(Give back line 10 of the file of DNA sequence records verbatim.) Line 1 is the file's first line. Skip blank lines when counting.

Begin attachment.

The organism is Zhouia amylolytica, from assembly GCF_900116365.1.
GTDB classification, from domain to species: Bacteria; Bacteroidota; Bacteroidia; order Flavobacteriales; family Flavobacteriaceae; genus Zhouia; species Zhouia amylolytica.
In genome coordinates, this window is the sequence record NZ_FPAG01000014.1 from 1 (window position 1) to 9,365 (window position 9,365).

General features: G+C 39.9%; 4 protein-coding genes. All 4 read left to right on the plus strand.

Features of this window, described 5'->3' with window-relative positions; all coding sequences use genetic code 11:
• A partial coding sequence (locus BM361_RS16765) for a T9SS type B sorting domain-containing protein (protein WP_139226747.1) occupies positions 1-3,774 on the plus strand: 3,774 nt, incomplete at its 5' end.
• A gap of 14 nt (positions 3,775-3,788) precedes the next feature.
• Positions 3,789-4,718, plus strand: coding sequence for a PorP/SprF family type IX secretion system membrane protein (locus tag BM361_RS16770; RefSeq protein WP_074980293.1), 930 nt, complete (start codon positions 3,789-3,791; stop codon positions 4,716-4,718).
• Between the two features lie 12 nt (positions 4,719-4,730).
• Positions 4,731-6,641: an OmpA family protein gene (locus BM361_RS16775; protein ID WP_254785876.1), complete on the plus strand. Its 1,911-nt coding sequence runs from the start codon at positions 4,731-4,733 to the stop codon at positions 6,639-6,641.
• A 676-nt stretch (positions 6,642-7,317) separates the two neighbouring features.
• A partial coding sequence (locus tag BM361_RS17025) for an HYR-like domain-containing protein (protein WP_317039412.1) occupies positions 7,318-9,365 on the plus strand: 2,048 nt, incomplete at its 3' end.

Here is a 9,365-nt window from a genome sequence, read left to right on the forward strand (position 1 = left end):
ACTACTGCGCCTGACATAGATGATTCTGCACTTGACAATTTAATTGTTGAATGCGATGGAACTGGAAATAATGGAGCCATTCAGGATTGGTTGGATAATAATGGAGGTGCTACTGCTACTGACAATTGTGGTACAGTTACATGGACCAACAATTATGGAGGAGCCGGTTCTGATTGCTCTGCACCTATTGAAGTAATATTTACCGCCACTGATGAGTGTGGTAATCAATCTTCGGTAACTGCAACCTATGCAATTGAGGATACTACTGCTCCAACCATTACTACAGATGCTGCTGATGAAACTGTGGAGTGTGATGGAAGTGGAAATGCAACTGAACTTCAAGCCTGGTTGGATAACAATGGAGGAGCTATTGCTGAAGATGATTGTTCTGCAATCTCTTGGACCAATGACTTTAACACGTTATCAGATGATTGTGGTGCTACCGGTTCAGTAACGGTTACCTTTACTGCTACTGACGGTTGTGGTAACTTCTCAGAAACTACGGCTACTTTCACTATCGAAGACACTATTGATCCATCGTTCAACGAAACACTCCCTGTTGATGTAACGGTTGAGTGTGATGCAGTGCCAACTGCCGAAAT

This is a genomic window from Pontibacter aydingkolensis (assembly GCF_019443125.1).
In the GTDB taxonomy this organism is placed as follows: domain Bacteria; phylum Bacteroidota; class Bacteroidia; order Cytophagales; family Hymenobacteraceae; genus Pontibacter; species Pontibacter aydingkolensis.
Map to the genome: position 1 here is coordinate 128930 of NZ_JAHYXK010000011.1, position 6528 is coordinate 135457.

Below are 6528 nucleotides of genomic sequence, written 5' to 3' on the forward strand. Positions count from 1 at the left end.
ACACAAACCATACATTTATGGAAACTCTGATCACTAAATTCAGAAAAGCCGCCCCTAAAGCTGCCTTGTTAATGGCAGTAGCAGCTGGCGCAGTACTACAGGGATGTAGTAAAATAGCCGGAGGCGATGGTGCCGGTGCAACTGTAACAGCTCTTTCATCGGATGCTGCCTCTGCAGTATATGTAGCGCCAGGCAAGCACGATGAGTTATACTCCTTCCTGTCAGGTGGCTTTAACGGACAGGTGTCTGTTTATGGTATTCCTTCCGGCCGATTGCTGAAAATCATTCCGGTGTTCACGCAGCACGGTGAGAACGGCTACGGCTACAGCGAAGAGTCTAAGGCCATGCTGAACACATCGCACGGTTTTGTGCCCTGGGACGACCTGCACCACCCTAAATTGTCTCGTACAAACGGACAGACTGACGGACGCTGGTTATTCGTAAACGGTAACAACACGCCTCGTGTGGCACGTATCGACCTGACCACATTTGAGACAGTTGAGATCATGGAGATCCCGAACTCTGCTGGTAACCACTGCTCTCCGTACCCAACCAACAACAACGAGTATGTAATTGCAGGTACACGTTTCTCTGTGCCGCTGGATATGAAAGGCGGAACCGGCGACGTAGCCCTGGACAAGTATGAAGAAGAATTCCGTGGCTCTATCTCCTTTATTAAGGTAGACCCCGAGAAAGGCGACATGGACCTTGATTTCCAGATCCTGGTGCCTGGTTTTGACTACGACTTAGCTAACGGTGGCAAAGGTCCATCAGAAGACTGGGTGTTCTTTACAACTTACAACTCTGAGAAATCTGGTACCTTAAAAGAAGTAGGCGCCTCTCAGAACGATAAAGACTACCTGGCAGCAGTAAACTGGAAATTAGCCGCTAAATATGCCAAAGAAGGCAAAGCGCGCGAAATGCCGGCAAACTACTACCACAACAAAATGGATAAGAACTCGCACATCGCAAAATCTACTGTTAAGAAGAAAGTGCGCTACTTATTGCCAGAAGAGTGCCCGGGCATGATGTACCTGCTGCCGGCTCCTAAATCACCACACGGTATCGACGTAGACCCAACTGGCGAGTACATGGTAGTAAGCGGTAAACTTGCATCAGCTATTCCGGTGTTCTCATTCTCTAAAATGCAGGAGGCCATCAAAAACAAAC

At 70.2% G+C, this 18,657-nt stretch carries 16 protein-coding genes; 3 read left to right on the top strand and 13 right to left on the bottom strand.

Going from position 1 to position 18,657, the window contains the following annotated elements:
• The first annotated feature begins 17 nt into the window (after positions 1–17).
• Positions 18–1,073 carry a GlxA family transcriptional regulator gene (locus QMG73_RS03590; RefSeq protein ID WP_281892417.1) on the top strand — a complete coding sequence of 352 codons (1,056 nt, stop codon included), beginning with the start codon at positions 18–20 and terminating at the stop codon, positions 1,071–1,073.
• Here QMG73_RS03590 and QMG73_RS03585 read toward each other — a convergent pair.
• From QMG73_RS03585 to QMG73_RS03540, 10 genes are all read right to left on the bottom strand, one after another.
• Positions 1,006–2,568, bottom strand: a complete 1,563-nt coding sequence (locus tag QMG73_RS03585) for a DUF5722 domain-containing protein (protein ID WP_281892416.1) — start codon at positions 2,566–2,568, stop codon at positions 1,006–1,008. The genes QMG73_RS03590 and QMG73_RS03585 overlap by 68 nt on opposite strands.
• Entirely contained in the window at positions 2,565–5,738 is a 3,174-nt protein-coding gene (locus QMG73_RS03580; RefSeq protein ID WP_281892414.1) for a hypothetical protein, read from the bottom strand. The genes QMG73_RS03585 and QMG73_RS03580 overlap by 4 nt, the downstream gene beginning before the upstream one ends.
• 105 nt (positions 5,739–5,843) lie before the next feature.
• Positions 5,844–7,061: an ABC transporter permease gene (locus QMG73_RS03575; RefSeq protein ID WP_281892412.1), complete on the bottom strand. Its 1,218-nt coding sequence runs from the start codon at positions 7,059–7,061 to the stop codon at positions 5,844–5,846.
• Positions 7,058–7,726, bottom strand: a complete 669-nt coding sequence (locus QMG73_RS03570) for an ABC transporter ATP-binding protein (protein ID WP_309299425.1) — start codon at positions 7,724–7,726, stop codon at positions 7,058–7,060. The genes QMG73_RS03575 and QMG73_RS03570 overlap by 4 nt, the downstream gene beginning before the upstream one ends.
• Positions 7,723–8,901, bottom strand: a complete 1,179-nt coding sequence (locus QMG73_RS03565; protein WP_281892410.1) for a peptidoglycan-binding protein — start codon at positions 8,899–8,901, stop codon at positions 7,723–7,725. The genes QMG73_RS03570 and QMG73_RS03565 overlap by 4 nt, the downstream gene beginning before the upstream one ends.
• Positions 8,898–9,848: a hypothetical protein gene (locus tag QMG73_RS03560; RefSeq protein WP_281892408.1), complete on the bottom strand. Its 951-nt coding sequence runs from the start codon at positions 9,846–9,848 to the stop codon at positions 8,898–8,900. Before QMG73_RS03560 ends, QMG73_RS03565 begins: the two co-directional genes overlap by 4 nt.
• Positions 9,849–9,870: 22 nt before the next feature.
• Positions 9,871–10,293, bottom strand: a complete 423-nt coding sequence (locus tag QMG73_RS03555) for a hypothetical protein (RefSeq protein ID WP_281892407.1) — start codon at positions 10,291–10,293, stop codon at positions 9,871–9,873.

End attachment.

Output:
• Positions 4,731-6,641: an OmpA family protein gene (locus BM361_RS16775; protein ID WP_254785876.1), complete on the plus strand. Its 1,911-nt coding sequence runs from the start codon at positions 4,731-4,733 to the stop codon at positions 6,639-6,641.